How to Achieve Stoic Freedom

Dream without making dreams your master

Welcome to The Stoa Letter, the newsletter on Stoic theory and practice.

Every week we share three emails to help you build resilience and virtue with ancient philosophy. Each email includes one meditation on Stoic theory, one action to do in order to become more Stoic, and links to the best resources we’ve found.

🏛️ Theory

The ancients did not acheive freedom by doing whatever they wanted. Instead, they found it in their character. In the lifelong project of becoming better, we too can find our freedom.

Often, we create unhappiness for ourselves by subordinating our desires to things outside of our control. When we do this, we become dependent on externals.

Epictetus tells the story of the two ancients, one who is free, the other not:

When Florus was deliberating whether he should appear at Nero's shows, taking part in the performance himself, Agrippinus replied, 'Appear by all means.' And when Florus inquired, 'But why do not you appear?' he answered, 'Because I do not even consider the question.' For the man who has once stooped to consider such questions, and to reckon up the value of external things, is not far from forgetting what manner of man he is.

Epictetus, Discourses 1

Florus is subject to the whims of chance. He placed his happiness in Nero’s hands and became the plaything of a mad emperor. In contrast, Agrippinus is sovereign. What Nero wanted was irrelevant to him, Agrippinus already knows what to do.

This does not mean that Agrippinus was not bound by external forces. Nero banished him from Italy. He didn’t have a choice in that. He found freedom by taking full responsibility for what was up to him and doing what he knew was right. A life without any constraint is random. The Stoics believed that being truly free requires wanting what is good and pursuing excellence.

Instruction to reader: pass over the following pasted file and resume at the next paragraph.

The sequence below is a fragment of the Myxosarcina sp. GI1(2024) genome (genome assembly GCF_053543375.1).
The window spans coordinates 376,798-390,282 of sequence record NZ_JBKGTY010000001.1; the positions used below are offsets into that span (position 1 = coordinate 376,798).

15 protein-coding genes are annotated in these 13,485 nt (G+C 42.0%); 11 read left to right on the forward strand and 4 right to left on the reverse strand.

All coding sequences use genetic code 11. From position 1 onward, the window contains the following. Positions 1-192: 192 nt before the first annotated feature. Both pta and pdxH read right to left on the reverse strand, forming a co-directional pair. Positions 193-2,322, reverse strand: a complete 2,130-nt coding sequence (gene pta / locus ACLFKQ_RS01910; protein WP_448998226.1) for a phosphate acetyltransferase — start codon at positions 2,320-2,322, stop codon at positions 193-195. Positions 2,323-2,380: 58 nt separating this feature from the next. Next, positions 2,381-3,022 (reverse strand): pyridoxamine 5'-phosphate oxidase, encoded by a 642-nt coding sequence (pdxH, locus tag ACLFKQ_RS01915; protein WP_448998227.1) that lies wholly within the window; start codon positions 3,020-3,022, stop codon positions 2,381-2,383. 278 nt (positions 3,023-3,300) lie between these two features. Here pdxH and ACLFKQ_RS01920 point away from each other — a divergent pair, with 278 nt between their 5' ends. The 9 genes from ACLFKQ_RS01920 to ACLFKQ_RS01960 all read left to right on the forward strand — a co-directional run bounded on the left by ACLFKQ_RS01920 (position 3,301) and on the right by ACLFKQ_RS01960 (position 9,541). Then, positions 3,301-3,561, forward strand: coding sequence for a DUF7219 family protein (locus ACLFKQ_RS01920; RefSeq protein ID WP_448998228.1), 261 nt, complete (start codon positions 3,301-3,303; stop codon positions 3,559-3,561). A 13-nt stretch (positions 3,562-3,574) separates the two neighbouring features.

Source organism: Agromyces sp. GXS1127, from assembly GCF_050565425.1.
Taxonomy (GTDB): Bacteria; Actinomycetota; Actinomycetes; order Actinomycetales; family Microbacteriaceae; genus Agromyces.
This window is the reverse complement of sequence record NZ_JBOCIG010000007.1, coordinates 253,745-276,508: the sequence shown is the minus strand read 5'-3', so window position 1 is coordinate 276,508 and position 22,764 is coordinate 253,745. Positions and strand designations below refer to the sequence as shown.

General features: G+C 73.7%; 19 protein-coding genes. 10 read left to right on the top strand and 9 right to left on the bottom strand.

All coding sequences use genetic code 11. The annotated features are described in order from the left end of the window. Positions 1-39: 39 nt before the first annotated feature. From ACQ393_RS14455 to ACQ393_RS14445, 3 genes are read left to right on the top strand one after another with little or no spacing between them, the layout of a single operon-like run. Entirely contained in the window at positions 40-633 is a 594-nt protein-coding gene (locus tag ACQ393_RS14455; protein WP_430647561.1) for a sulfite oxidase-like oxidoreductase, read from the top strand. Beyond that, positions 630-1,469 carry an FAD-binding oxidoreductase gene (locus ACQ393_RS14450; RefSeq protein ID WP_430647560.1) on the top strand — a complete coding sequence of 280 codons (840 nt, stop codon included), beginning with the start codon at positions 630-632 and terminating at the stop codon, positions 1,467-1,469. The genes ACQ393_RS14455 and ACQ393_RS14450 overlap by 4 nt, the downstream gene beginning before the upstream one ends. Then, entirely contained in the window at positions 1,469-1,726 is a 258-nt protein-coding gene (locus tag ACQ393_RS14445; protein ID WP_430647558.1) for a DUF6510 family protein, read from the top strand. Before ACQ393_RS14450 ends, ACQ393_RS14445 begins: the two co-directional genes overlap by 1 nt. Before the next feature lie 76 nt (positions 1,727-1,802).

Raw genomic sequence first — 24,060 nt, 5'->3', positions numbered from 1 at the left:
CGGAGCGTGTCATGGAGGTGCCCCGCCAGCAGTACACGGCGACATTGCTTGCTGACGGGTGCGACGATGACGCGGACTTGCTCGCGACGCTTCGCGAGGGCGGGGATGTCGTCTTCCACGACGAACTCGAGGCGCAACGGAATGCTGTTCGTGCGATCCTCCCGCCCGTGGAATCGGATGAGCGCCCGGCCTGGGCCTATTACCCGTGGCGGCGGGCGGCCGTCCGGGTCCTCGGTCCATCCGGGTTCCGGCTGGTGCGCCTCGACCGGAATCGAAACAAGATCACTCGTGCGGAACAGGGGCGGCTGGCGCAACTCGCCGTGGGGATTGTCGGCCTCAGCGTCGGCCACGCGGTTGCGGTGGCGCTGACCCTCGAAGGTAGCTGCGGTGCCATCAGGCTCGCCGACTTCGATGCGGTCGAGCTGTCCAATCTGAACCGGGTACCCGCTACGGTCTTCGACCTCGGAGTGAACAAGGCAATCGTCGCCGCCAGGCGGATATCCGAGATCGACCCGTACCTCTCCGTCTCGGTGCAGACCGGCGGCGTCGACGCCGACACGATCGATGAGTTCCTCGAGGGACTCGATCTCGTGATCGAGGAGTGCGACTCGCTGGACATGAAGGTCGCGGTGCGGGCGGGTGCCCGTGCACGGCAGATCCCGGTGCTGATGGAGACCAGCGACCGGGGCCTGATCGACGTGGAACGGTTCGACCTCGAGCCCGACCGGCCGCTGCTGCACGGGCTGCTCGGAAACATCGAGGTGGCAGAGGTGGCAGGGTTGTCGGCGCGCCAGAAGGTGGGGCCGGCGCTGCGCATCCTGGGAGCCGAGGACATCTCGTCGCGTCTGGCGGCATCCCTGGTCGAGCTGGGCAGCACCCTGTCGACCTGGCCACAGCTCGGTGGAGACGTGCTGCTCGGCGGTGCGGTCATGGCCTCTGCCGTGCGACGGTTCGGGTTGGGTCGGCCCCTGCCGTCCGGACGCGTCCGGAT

Initially, we learn to do the right thing because it is in our interest. If we don’t do it, we’ll be punished by others. Then we learn to act well because we’re obligated to. If we don’t, we’ll lose our self-respect. Finally, we do what is right because that is who we are. Our actions flow from our nature. This is the stage that Agrippinus, at his best, reached.

Attaining this level requires constant training and vigilance. With dedication and practice, we each will become more liberated, resilient, and calm.

🎯 Action

Choose one action to do in order to become more free, in the classical sense. Do not merely follow your desires or act randomly, but act in line with what you know is good.

🔗 Links

🎧️ William Stephens has spent decades mastering the teachings of Epictetus. Listen to an interview with him here. We cover his view of freedom and self-respect in detail.

☁️ Here’s a poetic way to understand the ancient view of freedom:

If you can dream without making dreams your master.
If you can think without making thoughts your aim.
If you can meet with triumph and disaster, and treat those two imposters just the same.

Rudyard Kipling, If

These lines come from a poem by Rudyard Kipling, If. Written for a father to his son, it’s full of Stoic ideas.

🏛️ One reason doing what we want does not result in free action is that our desires our not our own. Instead, we acquire them by imitating others.

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1 Referral — Cheatsheet on The Most Important Stoic Concepts— get access to our list of the most important Stoic concepts with links and instructions for putting each into practice.

3 Referrals – The Stoic Training Program PDF — in this 10-page guide, we share the three main ideas and practices that ground a Stoic approach to life.

5 Referrals – Five Stoic Meditations get five downloadable meditations to go deeper into your practice.

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